Since passage of the Affordable Care Act, several key requirements for employers have been delayed, including reporting of health coverage offered to employees, known as Code Sec. 6056 reporting. As 2015 nears, and the prospects of further delay appear unlikely, employers and the IRS are preparing for the filing of these new information returns.
Three related provisions
Three provisions of the Affordable Care Act are closely related: the employer mandate for applicable large employers (ALEs), the Code Sec. 36B premium assistance tax credit and Code Sec. 6056 reporting. To administer the employer mandate and the Code Sec. 36 credit, the IRS must receive information from ALEs, such as the type of health coverage offered, if any, by the ALE, the number of employees, and the cost of coverage.
Who must report?
Not all employers must report under Code Sec. 6056. The most important exception is for employers with fewer than 50 full-time employees, including full-time equivalent employees. These smaller employers are exempt—at all times—from Code Sec. 6056 reporting and the employer mandate.
For 2015, there is also a temporary exemption for some ALEs from the employer mandate only. ALEs are employers that employ on average at least 50 full-time employees, including full-time equivalents but fewer than 100 full-time employees including full-time equivalents. However, mid-size employers must file Code Sec. 6056 information returns for 2015. All other ALEs are subject to the employer mandate for 2015 as well as Code Sec. 6056.
What must be reported?
The IRS has posted draft forms for Code Sec. 6056 reporting on its website: Form 1094-C Transmittal of Employer-Provided Health Insurance Offer and Coverage Information Returns and Form 1095-C, Employer-Provided Health Insurance Offer and Coverage. Draft Instructions for these forms are expected to be released in the near future.
ALEs generally must report:
- The employer’s name, address, and employer identification number;
- The calendar year for which information is being reported;
- A certification as to whether the employer offered to its full-time employees and their dependents the opportunity to enroll in minimum essential coverage under an employer-sponsored plan;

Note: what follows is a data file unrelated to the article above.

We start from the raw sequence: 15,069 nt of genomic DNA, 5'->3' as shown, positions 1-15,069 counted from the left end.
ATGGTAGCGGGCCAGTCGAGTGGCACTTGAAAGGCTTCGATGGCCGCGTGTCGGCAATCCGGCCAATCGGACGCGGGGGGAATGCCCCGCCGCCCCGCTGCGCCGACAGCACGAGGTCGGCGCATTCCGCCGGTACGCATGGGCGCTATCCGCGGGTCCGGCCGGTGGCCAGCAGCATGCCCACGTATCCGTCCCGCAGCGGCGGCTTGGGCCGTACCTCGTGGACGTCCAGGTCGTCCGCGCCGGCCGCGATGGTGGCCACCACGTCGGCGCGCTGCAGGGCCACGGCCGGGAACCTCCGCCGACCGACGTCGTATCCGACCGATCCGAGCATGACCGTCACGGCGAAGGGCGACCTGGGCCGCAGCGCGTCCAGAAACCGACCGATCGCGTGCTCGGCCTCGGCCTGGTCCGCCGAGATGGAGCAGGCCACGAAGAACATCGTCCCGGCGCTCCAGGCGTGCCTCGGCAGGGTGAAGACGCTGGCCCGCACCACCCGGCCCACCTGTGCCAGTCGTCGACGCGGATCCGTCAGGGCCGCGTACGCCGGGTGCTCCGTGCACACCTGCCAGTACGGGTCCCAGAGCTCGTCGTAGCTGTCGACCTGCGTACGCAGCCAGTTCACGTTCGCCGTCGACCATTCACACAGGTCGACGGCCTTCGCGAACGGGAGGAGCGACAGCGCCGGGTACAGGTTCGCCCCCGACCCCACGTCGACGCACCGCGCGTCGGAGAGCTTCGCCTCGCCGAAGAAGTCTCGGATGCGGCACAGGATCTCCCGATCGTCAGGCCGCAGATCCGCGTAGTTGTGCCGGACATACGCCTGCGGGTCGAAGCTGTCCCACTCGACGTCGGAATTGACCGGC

- The number, address and Social Security/taxpayer identification number of all full-time employees;
- The number of full-time employees eligible for coverage under the employer’s plan; and
- The employee’s share of the lowest cost monthly premium for self-only coverage providing minimum value offered to that full-time employee.
Under IRS regulations, Code Sec. 6056 reporting is optional for 2014. Reporting for 2015 is required. Information returns must be filed no later than March 1, 2016 (February 28, 2016, being a Sunday), or March 31, 2016, if filed electronically.
The IRS has provided ALEs with simplified methods of reporting. Employers that provide a “qualifying offer” to any of their full-time employees may be eligible as are employers that offer coverage to a certain percentage of employees. For more details about the simplified method, please contact our office.
Employers that self-insure
The Affordable Care Act also requires every health insurance issuer, sponsor of a self-insured health plan, government agency that administers government-sponsored health insurance programs, and other entities that provide minimum essential coverage to file information returns. This is known as “Code Sec. 6055 reporting.” The IRS has posted draft versions of Form 1094-B, Transmittal of Health Coverage Information Returns, and Form 1095-B, Health Coverage on its website.
Employers that self-insure have a streamlined way to report for purposes of Code Sec. 6055 reporting and Code Sec. 6056 reporting. The top half of Form 1095-C includes information needed for Code Sec. 6056 reporting; the bottom half includes information needed for Code Sec. 6055 reporting.
If you have any questions about Code Sec. 6056 reporting, please contact our office.
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